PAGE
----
Monday, January 23, 2012

Immunologist Matthias von Herrath to Work for Novo Nordisk

For those of you who missed the news, it was announced today that immunology researcher Matthias von Herrath will be sharing his duties with La Jolla Institute for Allergy and Immunology (the announcement actually says he'll stick around La Jolla part-time, probably to continue with his existing teaching obligations) to take a position leading Danish insulin giant Novo Nordisk's type 1 diabetes research and development center in Seattle which will focus on autoimmunity treatments (see the press release at  For those of you in the Seattle area, the type 1 diabetes research and development center will be will actually be housed in South Lake Union neighborhood alongside Novo's team of autoimmune/inflammatory disease researchers.  The Novo Nordisk Type 1 Diabetes R&D Center is expected to open this summer (2012), and will be staffed by approximately 20 researchers.

As I reported in August 2008, Novo Nordisk actually opened a research facility in Seattle back in 2008 (see my blog posts at AND for details), but in my assessment, not much progress has been reported since that happened, with nothing even mentioned in the company's investor presentations or SEC filings.

Readers may recall that not one but TWO autoimmunity treatments designed for type 1 diabetes both failed to meet their efficacy endpoints in 2011: specifically, teplizumab which was being developed by a Maryland-based biotechnology company known as Macrogenics and big pharma partner Eli Lilly and Company, as well as otelixizumab which was being developed by Massachusetts-based biotech company Tolerx and big pharma partner GlaxoSmithKline. It should be noted that there is still additional research being done into these products to determine if these drugs might work on certain groups of patients, but it seems clear that neither is likely to become a product administered to all newly-diagnosed patients to arrest the autoimmune response that causes type 1 diabetes.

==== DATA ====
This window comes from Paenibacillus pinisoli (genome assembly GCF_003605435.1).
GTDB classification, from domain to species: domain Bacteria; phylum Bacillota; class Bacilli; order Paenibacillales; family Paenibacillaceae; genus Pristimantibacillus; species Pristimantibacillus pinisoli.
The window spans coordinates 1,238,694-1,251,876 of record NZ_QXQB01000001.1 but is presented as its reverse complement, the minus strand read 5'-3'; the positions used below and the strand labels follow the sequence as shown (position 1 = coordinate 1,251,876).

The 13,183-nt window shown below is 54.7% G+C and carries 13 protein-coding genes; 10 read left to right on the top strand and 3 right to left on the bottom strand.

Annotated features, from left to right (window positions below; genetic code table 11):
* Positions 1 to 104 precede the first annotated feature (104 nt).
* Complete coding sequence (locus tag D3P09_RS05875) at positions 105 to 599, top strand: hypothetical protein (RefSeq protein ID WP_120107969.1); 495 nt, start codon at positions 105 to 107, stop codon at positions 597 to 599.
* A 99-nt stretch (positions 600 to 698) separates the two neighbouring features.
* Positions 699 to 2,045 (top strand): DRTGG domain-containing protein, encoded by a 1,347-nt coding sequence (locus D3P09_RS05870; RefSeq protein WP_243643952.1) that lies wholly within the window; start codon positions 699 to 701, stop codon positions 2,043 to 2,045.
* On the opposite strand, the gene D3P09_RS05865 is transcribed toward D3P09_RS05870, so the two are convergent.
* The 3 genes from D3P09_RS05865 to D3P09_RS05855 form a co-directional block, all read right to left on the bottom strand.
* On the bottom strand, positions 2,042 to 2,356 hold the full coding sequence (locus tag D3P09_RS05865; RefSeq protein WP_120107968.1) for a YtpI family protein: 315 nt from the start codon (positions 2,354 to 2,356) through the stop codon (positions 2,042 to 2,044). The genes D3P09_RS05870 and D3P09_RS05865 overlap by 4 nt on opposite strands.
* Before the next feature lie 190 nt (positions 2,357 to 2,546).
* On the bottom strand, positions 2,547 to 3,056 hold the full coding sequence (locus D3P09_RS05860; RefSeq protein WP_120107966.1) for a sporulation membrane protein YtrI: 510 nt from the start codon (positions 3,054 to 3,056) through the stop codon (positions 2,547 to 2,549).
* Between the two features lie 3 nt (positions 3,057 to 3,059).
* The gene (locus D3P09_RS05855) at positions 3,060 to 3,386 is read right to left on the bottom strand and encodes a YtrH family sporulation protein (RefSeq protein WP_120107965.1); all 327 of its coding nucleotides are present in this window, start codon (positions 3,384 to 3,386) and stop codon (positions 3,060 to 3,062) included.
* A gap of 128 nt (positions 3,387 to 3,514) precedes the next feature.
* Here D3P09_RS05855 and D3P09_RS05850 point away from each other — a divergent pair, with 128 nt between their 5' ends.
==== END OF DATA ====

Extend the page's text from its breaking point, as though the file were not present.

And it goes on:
Perhaps Teva's [Andromeda's] recent progress in the field is prompting them putting some genuine resources into it now? (see for more, also catch the post at in which I was asked for input at

Aharon Schwartz, vice president of innovative ventures at Teva told Bloomberg BusinessWeek in an interview on the company's Diapep 277 in late 2011 (see my 2010 coverage on that treatment HERE):

"When we started we thought, even if the results are positive, we would have competition. Now we are the only game in town."

My guess is that statement didn't sit well with Novo Nordisk's top brass in Denmark.  I can only hope that Novo Nordisk, especially after it's poorly chosen Paula Deen endorsement for Victoza (check out the Forbes story HERE) disaster (which rightfully deserves some of the criticisms it has received from others within the pharmaceutical industry) will make good on the type 1/autoimmunity research.

Novo Nordisk reportedly sought Dr. von Herrath to lead the Center due to his stellar record in type 1 diabetes research.

"Dr. von Herrath is generally regarded as one of the top researchers in the world in type 1 diabetes," said Dr. Jacob Sten Petersen, Novo Nordisk corporate vice president. "He has made several key advances and is the kind of dedicated, talented researcher that can fuel true innovation in type 1 diabetes treatment." Dr. von Herrath is the recipient of the Juvenile Diabetes Research Foundation's (JDRF's) prestigious Scholar Award in 2008 for Live Imaging of Islet Destruction (the announcement for that can be viewed HERE, and the stunning videos can be accessed HERE, be sure to look towards the end for "supplemental data" for the actual videos) and he also received the Outstanding Scientific Achievement Award from the American Diabetes Association.

The company (Novo Nordisk) has done very little with the Seattle autoimmunity and inflammation research facility it opened since it was announced back in 2008 (see HERE), so the recent news that the company had hired a world-class immunologist could be a positive sign.  However, I would dare say that it will likely be a few years before this move is likely to yield much of anything, but it's nevertheless positive.


Pearlsa said...

As soon as I saw the news I thought about the Paula Deen thing I remembered reading it on your blog a I thought a year ago.

Man time fly.

Lindsay said...

Well, he's giving a seminar tomorrow at my research institute in Seattle. I'll let you know what I find out! :)